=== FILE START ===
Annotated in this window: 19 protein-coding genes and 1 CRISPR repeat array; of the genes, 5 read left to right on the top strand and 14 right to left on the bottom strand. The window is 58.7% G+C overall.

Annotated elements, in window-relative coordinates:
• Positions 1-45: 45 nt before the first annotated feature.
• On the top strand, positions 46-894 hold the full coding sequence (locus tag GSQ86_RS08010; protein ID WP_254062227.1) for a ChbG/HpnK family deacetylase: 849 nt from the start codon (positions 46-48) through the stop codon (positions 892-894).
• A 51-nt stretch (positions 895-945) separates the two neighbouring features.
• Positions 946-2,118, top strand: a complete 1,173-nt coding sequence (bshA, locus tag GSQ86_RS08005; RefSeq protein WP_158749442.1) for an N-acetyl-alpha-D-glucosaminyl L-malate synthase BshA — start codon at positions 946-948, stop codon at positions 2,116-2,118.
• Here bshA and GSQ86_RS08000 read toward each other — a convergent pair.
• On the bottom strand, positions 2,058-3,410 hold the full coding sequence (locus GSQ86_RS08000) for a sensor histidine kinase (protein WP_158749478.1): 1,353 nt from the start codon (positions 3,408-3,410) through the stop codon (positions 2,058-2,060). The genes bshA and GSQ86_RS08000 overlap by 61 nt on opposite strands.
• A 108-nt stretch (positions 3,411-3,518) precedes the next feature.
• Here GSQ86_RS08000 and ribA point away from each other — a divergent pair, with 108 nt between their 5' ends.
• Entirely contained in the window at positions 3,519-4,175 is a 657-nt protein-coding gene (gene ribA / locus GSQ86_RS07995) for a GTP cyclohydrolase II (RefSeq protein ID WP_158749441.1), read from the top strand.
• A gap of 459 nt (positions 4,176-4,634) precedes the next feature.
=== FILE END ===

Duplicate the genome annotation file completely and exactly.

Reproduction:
Annotated in this window: 19 protein-coding genes and 1 CRISPR repeat array; of the genes, 5 read left to right on the top strand and 14 right to left on the bottom strand. The window is 58.7% G+C overall.

Annotated elements, in window-relative coordinates:
• Positions 1-45: 45 nt before the first annotated feature.
• On the top strand, positions 46-894 hold the full coding sequence (locus tag GSQ86_RS08010; protein ID WP_254062227.1) for a ChbG/HpnK family deacetylase: 849 nt from the start codon (positions 46-48) through the stop codon (positions 892-894).
• A 51-nt stretch (positions 895-945) separates the two neighbouring features.
• Positions 946-2,118, top strand: a complete 1,173-nt coding sequence (bshA, locus tag GSQ86_RS08005; RefSeq protein WP_158749442.1) for an N-acetyl-alpha-D-glucosaminyl L-malate synthase BshA — start codon at positions 946-948, stop codon at positions 2,116-2,118.
• Here bshA and GSQ86_RS08000 read toward each other — a convergent pair.
• On the bottom strand, positions 2,058-3,410 hold the full coding sequence (locus GSQ86_RS08000) for a sensor histidine kinase (protein WP_158749478.1): 1,353 nt from the start codon (positions 3,408-3,410) through the stop codon (positions 2,058-2,060). The genes bshA and GSQ86_RS08000 overlap by 61 nt on opposite strands.
• A 108-nt stretch (positions 3,411-3,518) precedes the next feature.
• Here GSQ86_RS08000 and ribA point away from each other — a divergent pair, with 108 nt between their 5' ends.
• Entirely contained in the window at positions 3,519-4,175 is a 657-nt protein-coding gene (gene ribA / locus GSQ86_RS07995) for a GTP cyclohydrolase II (RefSeq protein ID WP_158749441.1), read from the top strand.
• A gap of 459 nt (positions 4,176-4,634) precedes the next feature.